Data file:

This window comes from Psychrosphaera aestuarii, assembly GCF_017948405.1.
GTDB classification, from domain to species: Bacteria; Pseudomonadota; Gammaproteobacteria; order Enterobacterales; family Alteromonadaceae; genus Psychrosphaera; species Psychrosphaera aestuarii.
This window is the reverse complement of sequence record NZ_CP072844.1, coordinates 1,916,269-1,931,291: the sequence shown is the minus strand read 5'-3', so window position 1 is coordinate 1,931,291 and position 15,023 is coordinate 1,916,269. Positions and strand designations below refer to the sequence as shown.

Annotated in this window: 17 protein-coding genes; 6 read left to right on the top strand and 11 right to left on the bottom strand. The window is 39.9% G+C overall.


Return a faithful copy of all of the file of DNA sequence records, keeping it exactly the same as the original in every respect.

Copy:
This window comes from Psychrosphaera aestuarii, assembly GCF_017948405.1.
GTDB classification, from domain to species: Bacteria; Pseudomonadota; Gammaproteobacteria; order Enterobacterales; family Alteromonadaceae; genus Psychrosphaera; species Psychrosphaera aestuarii.
This window is the reverse complement of sequence record NZ_CP072844.1, coordinates 1,916,269-1,931,291: the sequence shown is the minus strand read 5'-3', so window position 1 is coordinate 1,931,291 and position 15,023 is coordinate 1,916,269. Positions and strand designations below refer to the sequence as shown.

Annotated in this window: 17 protein-coding genes; 6 read left to right on the top strand and 11 right to left on the bottom strand. The window is 39.9% G+C overall.